2. livsparents July 7, 2007 at 13:35 #

    Leave it to SafeMinds to obfuscate the Snyderman issue with their single-minded and inflamatory statements. My personal problem was Snyderman’s apparent audacity at implying that the parents are just trying to MAKE money off of their child’s autism. I thought about that a lot yesterday after filling out the 110 dollar check to the OT session my daughter had and the 1 1/2 hours we could have been playing in a park instead.

    I’m not saying the parents are right in their autism/thimeresol connection, but IF it were a connection, autism is a financial devestation that cannot be waved off as a desire for riches. Again, not arguing the connection, just taking Snyderman to task for her apparently filppant comments…and lamenting the continual ‘Trigger bashing’ that SafeMinds will continue long after the Omnibus is decided against them.
    Bill

  3. Callista July 7, 2007 at 14:11 #

    At this point, aren’t you going after an ant with a sledgehammer? I mean, the whole vaccine thing is so obviously, transparently false that anybody who still believes it either just has to be informed, or will believe it no matter what information they’re given.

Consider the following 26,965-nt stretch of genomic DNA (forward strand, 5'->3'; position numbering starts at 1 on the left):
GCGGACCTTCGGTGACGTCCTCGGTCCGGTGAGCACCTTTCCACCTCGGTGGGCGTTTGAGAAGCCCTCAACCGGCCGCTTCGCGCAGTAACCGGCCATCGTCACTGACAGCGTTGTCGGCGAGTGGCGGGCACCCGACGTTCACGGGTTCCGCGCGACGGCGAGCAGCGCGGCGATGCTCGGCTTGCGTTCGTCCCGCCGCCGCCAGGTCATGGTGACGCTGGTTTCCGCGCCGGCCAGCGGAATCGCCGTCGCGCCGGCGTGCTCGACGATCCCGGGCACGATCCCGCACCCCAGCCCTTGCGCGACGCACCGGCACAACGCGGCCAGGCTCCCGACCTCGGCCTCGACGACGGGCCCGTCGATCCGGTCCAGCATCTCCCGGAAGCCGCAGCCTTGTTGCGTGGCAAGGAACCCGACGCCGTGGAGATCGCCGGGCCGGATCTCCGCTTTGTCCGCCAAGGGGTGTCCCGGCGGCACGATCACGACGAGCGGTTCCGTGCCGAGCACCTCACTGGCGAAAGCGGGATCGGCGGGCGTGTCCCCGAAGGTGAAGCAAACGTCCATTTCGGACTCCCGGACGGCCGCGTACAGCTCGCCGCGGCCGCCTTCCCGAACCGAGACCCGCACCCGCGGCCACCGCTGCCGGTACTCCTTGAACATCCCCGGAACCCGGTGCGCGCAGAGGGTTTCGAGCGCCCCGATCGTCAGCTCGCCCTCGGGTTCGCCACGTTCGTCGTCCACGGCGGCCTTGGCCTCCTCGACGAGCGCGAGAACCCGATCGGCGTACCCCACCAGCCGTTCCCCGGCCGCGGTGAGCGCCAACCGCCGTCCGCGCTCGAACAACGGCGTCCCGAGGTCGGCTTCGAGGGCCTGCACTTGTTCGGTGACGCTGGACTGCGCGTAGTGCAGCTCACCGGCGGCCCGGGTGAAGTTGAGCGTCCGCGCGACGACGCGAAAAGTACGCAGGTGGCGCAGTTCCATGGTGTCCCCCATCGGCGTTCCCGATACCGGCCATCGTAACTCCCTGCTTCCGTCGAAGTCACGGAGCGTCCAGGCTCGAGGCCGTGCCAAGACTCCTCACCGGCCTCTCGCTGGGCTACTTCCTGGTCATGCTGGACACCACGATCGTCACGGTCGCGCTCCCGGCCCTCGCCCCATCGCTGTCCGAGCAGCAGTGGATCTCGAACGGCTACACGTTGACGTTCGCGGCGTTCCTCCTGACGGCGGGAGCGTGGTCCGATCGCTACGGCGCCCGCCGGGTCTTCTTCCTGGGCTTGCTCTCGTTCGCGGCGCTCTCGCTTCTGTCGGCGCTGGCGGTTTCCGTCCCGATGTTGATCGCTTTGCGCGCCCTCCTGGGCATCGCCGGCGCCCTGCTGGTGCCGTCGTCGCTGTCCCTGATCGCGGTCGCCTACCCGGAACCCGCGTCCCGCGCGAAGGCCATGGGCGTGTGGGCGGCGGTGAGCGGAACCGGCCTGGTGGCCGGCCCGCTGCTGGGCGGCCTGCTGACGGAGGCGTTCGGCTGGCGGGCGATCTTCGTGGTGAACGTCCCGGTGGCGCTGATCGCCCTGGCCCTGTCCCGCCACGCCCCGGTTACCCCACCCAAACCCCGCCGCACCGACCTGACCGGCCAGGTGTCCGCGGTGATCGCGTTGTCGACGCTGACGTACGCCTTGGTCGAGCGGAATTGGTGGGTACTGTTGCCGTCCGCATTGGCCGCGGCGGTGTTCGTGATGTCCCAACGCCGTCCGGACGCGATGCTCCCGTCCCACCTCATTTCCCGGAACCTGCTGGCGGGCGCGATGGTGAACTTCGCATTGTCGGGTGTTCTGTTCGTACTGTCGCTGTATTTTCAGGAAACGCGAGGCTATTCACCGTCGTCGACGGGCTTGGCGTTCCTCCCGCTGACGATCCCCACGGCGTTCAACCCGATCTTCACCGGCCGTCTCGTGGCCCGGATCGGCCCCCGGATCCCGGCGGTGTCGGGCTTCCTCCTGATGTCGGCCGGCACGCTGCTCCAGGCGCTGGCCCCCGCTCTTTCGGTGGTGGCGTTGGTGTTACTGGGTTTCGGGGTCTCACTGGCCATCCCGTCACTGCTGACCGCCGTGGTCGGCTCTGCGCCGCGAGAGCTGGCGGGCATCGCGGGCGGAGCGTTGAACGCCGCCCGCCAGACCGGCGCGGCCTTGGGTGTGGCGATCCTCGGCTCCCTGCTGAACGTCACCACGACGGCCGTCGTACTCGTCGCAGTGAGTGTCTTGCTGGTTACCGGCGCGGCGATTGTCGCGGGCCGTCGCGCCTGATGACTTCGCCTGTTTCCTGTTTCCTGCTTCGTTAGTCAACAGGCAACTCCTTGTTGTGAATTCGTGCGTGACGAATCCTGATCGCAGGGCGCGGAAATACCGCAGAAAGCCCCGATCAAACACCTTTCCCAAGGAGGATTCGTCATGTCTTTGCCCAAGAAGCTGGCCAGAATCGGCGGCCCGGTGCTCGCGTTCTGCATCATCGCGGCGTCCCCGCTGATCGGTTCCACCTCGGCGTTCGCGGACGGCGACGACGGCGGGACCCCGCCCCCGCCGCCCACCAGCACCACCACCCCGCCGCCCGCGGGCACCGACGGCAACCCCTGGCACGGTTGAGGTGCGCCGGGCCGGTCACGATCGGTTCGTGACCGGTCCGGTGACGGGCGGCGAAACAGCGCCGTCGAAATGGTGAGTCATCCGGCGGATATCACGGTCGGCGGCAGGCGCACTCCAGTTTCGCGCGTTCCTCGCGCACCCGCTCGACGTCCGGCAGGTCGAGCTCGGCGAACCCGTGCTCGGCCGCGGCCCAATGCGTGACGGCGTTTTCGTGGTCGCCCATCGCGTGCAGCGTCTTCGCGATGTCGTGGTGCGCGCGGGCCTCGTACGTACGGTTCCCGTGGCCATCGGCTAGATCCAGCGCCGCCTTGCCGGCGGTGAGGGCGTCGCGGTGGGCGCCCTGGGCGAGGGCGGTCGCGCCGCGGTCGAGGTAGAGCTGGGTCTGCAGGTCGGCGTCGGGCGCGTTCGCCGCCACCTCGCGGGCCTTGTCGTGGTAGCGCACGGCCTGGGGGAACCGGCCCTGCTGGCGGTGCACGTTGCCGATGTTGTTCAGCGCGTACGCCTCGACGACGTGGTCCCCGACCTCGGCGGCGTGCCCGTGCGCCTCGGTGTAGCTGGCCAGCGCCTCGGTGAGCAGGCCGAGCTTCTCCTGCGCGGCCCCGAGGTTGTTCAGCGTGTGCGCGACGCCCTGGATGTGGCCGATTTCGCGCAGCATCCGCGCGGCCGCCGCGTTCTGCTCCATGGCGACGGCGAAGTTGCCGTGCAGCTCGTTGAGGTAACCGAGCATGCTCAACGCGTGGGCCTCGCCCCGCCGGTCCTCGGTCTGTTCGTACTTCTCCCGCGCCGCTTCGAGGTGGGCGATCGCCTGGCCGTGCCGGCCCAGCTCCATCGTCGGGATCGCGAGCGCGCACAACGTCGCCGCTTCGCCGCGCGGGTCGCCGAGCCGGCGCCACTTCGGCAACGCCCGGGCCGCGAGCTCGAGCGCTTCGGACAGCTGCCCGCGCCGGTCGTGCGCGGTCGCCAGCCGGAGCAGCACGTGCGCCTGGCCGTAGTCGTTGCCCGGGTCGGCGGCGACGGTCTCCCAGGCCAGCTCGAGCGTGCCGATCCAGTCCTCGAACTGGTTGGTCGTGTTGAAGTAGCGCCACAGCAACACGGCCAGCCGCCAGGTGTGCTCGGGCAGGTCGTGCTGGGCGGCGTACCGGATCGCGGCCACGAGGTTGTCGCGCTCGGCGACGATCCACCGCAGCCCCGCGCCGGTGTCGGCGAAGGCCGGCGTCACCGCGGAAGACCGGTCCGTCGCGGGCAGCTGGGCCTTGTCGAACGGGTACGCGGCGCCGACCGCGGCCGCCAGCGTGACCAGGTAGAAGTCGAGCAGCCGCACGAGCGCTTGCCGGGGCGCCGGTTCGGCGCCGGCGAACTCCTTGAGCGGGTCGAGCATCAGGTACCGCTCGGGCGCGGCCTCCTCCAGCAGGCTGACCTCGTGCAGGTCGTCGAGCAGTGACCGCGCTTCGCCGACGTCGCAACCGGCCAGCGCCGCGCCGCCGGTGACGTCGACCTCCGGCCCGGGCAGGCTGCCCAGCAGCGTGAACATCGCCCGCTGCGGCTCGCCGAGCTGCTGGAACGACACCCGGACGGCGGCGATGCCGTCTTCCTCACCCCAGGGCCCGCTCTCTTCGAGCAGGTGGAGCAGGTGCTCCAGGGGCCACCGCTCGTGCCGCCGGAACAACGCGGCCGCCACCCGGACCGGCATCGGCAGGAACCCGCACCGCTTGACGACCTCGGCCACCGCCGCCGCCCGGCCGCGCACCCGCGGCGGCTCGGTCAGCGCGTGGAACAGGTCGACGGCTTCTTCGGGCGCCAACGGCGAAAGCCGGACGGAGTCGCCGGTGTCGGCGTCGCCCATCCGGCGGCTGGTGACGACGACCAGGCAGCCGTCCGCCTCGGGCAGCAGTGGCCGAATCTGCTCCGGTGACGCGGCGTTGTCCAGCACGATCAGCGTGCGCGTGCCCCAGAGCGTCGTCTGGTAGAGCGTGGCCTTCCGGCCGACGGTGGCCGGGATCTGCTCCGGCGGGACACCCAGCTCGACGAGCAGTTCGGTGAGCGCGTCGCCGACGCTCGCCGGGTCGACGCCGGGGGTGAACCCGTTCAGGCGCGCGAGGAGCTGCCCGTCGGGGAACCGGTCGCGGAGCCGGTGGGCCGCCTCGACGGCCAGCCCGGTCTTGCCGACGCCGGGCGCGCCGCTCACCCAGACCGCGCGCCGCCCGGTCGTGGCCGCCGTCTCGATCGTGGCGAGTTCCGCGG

BTW: I was vaccinated, my 11-year-old sister wasn’t. We’re both Aspies. Small sample size, yes; but it certainly gave me reason to doubt the vaccine theory (which my mom holds to)… A bit more research showed me exactly how desperate and unproven it was.

  4. isles July 7, 2007 at 14:29 #

    I think that when NAA said there is still thimerosal in tetanus and DT vaccines, they’re talking about the booster shots, not the DTaP. It’s completely disingenuous for them to cite these as a potential cause of autism, because they’re not for children. I suppose a few kids might have received them before DTP became DTaP and there might have been concerns about reactions to the whole-cell pertussis component for those kids, but that was years ago. And now, the Tdap booster has made TT and DT obsolete anyway.